We’ve got three of these sites to build.

I’ve only been here two days so far and haven’t seen the plans for this project so I’ll take what I’ve picked up so far with a grain of salt. It’s looking like another Kodak moment, as we working kind have named the phenomenon.

As with a few of the projects I’ve taken part of, there’s the usual delays and SNAFUs that happen. The remoteness of these locations adds a multiplier factor to those complications.

Any ways it should all start to frame a picture of things both good and bad by the end of the week.

I hear the fishing’s good here.

Trad’s ad.

They’re at it again.

There’s a State election coming up soon and that lot are squaring off over their pet issues and making public displays of the bents and biases.

One of these displays I’ve observed recently was Queensland Labor’s take on their opposition to the State LNP’s plan to oppose any recategorisation of lever action shotguns in line with the recommendations of the recent NFA meeting held recently.

I could do a take down of their idiocy piece by piece but as it turns out…someone’s done the hard work for us all.


Well done to the team at NIOATV for this effort.

Cairns needs a Somm or two.

Went out to dinner the other night, when I was back in civilisation, with the Mrs.

Went to a local Italian restaurant we both like. One in the city.

We both order what we want, entrée’s and mains. The usual fair.

I ordered a bottle of wine from the menu. A DOCG product. All should have been o.k. and for the most part it was.

But there’s something that’s missing and I’ve noticed as I try to develop my knowledge of wine and food.

Now, unknown to most I consider myself amateur wine snob. I don’t get too worked up about it as I consider the whole scene, from the aspect of the average punter, to be a little much when it comes to the actual product itself. I could be wrong, being an amateur and all that and that’s something I’m more than able to accept. But there’s something lost in all the pontification that surrounds the drink at times.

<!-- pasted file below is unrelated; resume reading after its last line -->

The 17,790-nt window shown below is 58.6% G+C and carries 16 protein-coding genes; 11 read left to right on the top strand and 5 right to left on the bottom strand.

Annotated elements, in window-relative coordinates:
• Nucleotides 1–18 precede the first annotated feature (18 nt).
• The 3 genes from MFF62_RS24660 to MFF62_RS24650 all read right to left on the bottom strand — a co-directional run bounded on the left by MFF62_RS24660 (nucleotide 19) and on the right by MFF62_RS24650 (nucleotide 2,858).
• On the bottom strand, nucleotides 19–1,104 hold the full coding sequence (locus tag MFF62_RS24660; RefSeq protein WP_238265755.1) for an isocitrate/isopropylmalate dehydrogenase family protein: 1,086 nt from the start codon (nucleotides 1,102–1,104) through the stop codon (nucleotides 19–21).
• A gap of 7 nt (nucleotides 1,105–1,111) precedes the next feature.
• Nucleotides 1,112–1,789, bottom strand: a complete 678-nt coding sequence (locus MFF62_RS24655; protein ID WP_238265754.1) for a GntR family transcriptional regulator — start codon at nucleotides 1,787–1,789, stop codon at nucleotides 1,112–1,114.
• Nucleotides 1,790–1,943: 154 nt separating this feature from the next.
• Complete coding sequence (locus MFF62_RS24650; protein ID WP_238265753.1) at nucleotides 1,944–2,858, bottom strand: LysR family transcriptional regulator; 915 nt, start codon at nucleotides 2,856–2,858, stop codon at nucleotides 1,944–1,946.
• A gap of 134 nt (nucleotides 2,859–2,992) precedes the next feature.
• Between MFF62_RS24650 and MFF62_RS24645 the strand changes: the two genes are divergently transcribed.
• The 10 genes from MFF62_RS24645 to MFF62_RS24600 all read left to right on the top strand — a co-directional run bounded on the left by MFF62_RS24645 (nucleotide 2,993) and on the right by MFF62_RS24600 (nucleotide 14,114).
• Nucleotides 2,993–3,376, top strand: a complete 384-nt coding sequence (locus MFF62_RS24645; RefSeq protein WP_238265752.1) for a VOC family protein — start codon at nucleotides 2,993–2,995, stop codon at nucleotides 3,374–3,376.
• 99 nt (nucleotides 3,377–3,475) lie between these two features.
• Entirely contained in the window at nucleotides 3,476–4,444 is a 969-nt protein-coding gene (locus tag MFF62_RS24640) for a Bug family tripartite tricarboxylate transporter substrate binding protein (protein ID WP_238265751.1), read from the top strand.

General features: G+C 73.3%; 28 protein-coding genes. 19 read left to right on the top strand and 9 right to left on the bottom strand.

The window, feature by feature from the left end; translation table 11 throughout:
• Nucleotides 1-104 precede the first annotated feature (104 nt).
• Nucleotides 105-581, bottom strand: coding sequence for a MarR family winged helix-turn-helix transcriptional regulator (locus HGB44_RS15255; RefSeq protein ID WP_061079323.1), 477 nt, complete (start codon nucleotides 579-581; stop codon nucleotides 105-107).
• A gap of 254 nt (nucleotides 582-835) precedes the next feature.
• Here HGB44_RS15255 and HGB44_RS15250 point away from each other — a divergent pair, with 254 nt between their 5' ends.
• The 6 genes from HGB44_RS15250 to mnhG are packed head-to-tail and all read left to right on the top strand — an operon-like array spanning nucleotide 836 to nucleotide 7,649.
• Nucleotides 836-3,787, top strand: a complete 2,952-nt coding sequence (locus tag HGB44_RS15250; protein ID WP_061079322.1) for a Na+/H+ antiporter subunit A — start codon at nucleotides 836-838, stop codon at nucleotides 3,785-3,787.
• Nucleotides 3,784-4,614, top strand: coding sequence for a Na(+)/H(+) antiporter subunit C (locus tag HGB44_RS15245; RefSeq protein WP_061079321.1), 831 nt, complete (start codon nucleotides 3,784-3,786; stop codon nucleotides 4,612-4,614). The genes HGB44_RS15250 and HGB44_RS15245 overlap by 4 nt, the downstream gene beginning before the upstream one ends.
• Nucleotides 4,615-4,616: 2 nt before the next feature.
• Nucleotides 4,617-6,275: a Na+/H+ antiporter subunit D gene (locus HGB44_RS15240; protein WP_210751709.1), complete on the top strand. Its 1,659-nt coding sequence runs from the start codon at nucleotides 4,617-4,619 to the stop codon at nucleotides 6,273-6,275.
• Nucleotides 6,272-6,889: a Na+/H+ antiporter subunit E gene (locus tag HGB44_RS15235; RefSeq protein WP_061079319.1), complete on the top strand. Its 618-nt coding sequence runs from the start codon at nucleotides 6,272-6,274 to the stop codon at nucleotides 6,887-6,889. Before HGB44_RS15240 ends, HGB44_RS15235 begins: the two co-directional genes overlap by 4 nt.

I’ve been reading little of the writings of a Roger Scruton lately, particularly his book, I drink, therefore I am. I have to admit I haven’t finished reading his story on this one but so far am able to identify with an idea he puts forth describing his aversion to the points system of scoring wine. He recalls his experience of touring France in his younger years and seeing the wine production from a point of view that you won’t from the bottle shops. This experience I’d assume, before the mass market aspect the greets us today, would offer a different take on the subject.

The general take I got from reading R.S was that aspect of the contemporary wine market (the numbers game or the price points) wasn’t what he got from the his journey’s through the wine regions he visited. Wine was an experience, something consumed as a part of the interaction with others both past and present. After all when considering the history of wine and it’s roles across time there’s something more to it in my mind’s eye.

Getting back to my introduction now and my intention with this post, which is to have a gripe about the lack of this aspect with the dining scene here in Cairns.

I think there is a great opportunity for the businesses here to expand on the practice of wine service in so much as tailoring their wine list to the food the serve. We’ve had the experience in Cairns, the only time I’ve witnessed it, where the service staff were able to advise us on our selection of food and accompanying drinks. I found it to be a great addition to the experience. This ties in the aspects of what I’ve read about in I drink, therefore I am, where we acknowledge the production values of our resourcing and realise it our consumptive choices.